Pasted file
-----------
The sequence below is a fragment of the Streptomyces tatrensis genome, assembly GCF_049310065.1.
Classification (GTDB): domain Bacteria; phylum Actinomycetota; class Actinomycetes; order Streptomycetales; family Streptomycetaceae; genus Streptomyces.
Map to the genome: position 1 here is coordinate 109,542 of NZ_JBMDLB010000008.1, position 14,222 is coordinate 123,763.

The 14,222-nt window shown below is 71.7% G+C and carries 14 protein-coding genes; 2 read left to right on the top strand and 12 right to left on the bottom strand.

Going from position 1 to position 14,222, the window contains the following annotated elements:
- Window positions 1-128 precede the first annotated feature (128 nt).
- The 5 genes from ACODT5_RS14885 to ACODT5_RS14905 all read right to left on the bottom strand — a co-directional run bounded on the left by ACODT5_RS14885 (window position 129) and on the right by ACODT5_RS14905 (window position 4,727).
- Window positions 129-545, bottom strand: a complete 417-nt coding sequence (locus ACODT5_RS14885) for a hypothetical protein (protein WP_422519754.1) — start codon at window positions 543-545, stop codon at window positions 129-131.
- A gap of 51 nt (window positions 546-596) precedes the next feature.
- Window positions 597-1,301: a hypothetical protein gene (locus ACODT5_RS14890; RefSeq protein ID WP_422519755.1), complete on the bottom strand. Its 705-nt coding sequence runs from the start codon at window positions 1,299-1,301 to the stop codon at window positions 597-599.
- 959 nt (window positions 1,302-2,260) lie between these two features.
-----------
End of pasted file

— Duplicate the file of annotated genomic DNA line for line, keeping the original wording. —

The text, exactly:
The sequence below is a fragment of the Streptomyces tatrensis genome, assembly GCF_049310065.1.
Classification (GTDB): domain Bacteria; phylum Actinomycetota; class Actinomycetes; order Streptomycetales; family Streptomycetaceae; genus Streptomyces.
Map to the genome: position 1 here is coordinate 109,542 of NZ_JBMDLB010000008.1, position 14,222 is coordinate 123,763.

The 14,222-nt window shown below is 71.7% G+C and carries 14 protein-coding genes; 2 read left to right on the top strand and 12 right to left on the bottom strand.

Going from position 1 to position 14,222, the window contains the following annotated elements:
- Window positions 1-128 precede the first annotated feature (128 nt).
- The 5 genes from ACODT5_RS14885 to ACODT5_RS14905 all read right to left on the bottom strand — a co-directional run bounded on the left by ACODT5_RS14885 (window position 129) and on the right by ACODT5_RS14905 (window position 4,727).
- Window positions 129-545, bottom strand: a complete 417-nt coding sequence (locus ACODT5_RS14885) for a hypothetical protein (protein WP_422519754.1) — start codon at window positions 543-545, stop codon at window positions 129-131.
- A gap of 51 nt (window positions 546-596) precedes the next feature.
- Window positions 597-1,301: a hypothetical protein gene (locus ACODT5_RS14890; RefSeq protein ID WP_422519755.1), complete on the bottom strand. Its 705-nt coding sequence runs from the start codon at window positions 1,299-1,301 to the stop codon at window positions 597-599.
- 959 nt (window positions 1,302-2,260) lie between these two features.